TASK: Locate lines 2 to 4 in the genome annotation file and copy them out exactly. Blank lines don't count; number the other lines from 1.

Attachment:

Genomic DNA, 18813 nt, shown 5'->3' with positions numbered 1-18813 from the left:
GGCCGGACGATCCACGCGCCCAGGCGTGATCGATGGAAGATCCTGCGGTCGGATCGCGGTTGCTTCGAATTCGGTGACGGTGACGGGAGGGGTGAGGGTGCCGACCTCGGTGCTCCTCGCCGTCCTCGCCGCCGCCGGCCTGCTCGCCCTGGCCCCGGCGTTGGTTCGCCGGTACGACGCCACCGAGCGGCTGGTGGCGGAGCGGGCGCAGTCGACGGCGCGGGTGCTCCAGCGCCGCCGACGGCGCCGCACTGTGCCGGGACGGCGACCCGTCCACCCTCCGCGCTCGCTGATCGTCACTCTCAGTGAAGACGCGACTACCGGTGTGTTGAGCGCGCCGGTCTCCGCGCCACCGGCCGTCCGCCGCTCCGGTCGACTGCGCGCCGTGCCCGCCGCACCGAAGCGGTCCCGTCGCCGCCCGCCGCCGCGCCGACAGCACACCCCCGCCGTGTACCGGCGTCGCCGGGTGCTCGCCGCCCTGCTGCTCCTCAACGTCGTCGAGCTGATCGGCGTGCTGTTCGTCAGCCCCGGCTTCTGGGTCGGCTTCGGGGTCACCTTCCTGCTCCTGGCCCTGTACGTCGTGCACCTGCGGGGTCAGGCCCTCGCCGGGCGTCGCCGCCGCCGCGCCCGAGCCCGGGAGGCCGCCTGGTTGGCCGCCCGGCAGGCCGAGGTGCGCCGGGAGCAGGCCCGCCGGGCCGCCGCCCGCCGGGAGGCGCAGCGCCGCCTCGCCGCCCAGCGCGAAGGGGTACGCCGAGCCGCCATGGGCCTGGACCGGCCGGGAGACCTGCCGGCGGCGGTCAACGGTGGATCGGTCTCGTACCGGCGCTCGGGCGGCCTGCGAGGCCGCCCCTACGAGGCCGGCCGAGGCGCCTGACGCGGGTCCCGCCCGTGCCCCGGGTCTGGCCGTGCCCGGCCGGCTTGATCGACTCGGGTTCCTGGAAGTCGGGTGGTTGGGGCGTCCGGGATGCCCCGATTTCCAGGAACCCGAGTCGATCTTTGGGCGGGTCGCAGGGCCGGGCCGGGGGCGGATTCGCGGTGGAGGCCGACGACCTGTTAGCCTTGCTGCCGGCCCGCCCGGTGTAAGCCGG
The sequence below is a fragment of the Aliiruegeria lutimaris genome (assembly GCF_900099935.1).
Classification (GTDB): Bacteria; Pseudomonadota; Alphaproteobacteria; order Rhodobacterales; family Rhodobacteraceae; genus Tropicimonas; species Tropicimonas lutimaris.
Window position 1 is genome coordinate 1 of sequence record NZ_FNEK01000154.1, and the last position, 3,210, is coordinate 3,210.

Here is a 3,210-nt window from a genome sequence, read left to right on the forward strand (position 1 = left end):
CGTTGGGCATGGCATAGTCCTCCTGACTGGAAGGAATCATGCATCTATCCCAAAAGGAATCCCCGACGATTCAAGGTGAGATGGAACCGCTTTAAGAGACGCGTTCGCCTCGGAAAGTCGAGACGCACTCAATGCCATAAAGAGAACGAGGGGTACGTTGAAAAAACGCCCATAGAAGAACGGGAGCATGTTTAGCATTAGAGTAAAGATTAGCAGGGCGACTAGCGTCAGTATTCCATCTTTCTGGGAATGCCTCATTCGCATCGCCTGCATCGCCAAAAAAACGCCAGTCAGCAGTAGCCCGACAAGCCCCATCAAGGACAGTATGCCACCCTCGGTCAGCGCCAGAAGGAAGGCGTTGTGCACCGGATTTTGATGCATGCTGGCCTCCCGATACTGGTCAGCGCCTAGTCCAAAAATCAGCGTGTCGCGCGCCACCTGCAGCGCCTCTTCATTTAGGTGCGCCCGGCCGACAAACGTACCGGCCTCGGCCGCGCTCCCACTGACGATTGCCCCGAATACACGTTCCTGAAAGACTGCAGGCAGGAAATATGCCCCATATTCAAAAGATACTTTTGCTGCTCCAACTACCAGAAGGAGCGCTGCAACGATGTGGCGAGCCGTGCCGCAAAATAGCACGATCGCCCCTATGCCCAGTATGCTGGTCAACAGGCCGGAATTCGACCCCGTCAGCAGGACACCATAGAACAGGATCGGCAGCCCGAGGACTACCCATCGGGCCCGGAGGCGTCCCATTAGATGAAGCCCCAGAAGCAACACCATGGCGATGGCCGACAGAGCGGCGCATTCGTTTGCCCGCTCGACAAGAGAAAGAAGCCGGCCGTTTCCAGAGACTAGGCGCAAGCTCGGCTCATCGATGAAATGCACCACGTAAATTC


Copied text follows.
GGCCGGACGATCCACGCGCCCAGGCGTGATCGATGGAAGATCCTGCGGTCGGATCGCGGTTGCTTCGAATTCGGTGACGGTGACGGGAGGGGTGAGGGTGCCGACCTCGGTGCTCCTCGCCGTCCTCGCCGCCGCCGGCCTGCTCGCCCTGGCCCCGGCGTTGGTTCGCCGGTACGACGCCACCGAGCGGCTGGTGGCGGAGCGGGCGCAGTCGACGGCGCGGGTGCTCCAGCGCCGCCGACGGCGCCGCACTGTGCCGGGACGGCGACCCGTCCACCCTCCGCGCTCGCTGATCGTCACTCTCAGTGAAGACGCGACTACCGGTGTGTTGAGCGCGCCGGTCTCCGCGCCACCGGCCGTCCGCCGCTCCGGTCGACTGCGCGCCGTGCCCGCCGCACCGAAGCGGTCCCGTCGCCGCCCGCCGCCGCGCCGACAGCACACCCCCGCCGTGTACCGGCGTCGCCGGGTGCTCGCCGCCCTGCTGCTCCTCAACGTCGTCGAGCTGATCGGCGTGCTGTTCGTCAGCCCCGGCTTCTGGGTCGGCTTCGGGGTCACCTTCCTGCTCCTGGCCCTGTACGTCGTGCACCTGCGGGGTCAGGCCCTCGCCGGGCGTCGCCGCCGCCGCGCCCGAGCCCGGGAGGCCGCCTGGTTGGCCGCCCGGCAGGCCGAGGTGCGCCGGGAGCAGGCCCGCCGGGCCGCCGCCCGCCGGGAGGCGCAGCGCCGCCTCGCCGCCCAGCGCGAAGGGGTACGCCGAGCCGCCATGGGCCTGGACCGGCCGGGAGACCTGCCGGCGGCGGTCAACGGTGGATCGGTCTCGTACCGGCGCTCGGGCGGCCTGCGAGGCCGCCCCTACGAGGCCGGCCGAGGCGCCTGACGCGGGTCCCGCCCGTGCCCCGGGTCTGGCCGTGCCCGGCCGGCTTGATCGACTCGGGTTCCTGGAAGTCGGGTGGTTGGGGCGTCCGGGATGCCCCGATTTCCAGGAACCCGAGTCGATCTTTGGGCGGGTCGCAGGGCCGGGCCGGGGGCGGATTCGCGGTGGAGGCCGACGACCTGTTAGCCTTGCTGCCGGCCCGCCCGGTGTAAGCCGG
The sequence below is a fragment of the Aliiruegeria lutimaris genome (assembly GCF_900099935.1).
Classification (GTDB): Bacteria; Pseudomonadota; Alphaproteobacteria; order Rhodobacterales; family Rhodobacteraceae; genus Tropicimonas; species Tropicimonas lutimaris.